As a whole, the Antarctic volcanic belt can be traced from the sub-Antarctic South Sandwich Islands through the Antarctic Peninsula and Mary Bird Land to East Antarctica at a distance of about 5 thousand km. Geothermal sources of mineralized water and fumaroles (places where volcanic gases escape) are associated with some volcanoes (including the subglacial volcanoes). The highest volcano on the white continent is the extinct Sidley, the height of which, according to various sources, is 4181 or 4285 meters above sea level (it is the sixth-highest peak in Antarctica). And the largest of the detected craters is underwater and has a diameter of about 5 km (fortunately, this giant is already extinct).
It is often impossible to directly observe the eruptions of active volcanoes in Antarctica, because there are too few people on the white continent. Therefore, in some cases, detecting recent volcanic activity is helped, for example, by satellite images. This is how the explosive and effusive eruptions of the Belinda volcano on Antarctic Montague Island in the South Sandwich Islands archipelago, which woke up in 2001, were detected. We know one more huge island with volcanoes, which is Greenland. The Greenland volcanoes are dangerous as well and if you want to know more about volcanoes in Greenland, stay tuned and continue reading our blog!
Antarctic volcanoes are mostly completely buried under a thick ice sheet, so it is very difficult to study their present activity and past eruptions. Although the use of airborne GPR sounding, drilling, and studying ice core samples, which may contain ash and aerosol traces of eruptions, provide important information, including with respect to the dating of events. Occasionally, ice-free outcrops of volcanic rocks are also found, allowing relevant studies to be carried out. There exists a special antarctic volcanoes map, which you can easily find on the Internet and understand the location of the most active volcano in Antarctica. Scientists have been able to identify numerous subglacial volcanic eruptions and some Greenland volcanic activity over at least the last 100,000 years.
For example, on Mary Bird Earth, American researchers have discovered an active subglacial volcano, whose explosive antarctic volcano eruption 8 thousand years ago broke through the ice sheet and was covered with ash (now hidden under the ice), a huge area. Moreover, in 2010 and 2011 some activity of this volcano was already recorded, including abnormally high mobility of the glacier above it. Since the polar ice caps not melting slowly and volcanoes are currently covered by a thickness of only 1 km of ice, sooner or later their eruptions may again break through the ice above the crater.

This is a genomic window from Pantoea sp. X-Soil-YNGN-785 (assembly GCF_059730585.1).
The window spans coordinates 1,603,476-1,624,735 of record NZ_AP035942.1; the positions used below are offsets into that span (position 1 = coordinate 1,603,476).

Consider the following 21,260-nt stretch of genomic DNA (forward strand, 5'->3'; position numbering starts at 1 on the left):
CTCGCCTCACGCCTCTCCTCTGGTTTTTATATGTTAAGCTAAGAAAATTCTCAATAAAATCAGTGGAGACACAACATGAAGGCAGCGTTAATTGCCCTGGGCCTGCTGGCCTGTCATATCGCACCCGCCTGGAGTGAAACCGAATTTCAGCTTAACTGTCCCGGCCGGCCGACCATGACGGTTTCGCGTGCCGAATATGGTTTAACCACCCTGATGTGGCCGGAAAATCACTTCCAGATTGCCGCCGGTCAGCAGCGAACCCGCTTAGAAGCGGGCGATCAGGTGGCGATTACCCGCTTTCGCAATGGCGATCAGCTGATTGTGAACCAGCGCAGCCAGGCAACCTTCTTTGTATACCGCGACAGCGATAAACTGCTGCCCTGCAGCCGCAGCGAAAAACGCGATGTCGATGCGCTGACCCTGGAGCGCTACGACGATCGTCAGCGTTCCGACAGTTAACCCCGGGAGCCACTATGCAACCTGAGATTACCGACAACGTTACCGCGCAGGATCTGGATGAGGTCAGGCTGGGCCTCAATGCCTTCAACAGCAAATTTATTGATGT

Another case happened near Pine Island in Pine Island glacier volcano, where British scientists have discovered a volcano under the ice sheet, a layer of ash from an explosive eruption of which in the IV or III century BC covered an area of 23 thousand square kilometers (but then also disappeared under new layers of ice). That means that the ice sheet was also completely penetrated by the volcanic fire under the surface and through a huge hole in it a column of volcanic gases and ash rose to a presumable height of 12 km.
Radar and other studies have shown that many subglacial Antarctic volcanoes are still unbroken by the slowly sliding ice sheet and are cone-shaped, though often with flattened tops from ice pressure, but still with steep slopes. This means that they may well be active or dormant. The most famous is the most active volcano in Antarctica and the southernmost active volcano on Earth – Erebus, the upper part of which significantly protrudes above the ice sheet, but it is also covered with sliding glaciers up to 50-300 m thick. It is located on Ross Island in the sea of the same name not far from the mainland coast. On the same island there are 3 more large volcanoes, but extinct. What would happen if a volcano erupted in Antarctica? If eruptions occur, it could further destabilize some of the region’s ice sheets, which have already been affected by global warming. Volcanoes will melt huge caves at the base of the ice and create gigantic amounts of meltwater. That means that a volcanic eruption occurring beneath an ice sheet is likely to cause huge cataclysms all over the world and wipe out many islands and even continents!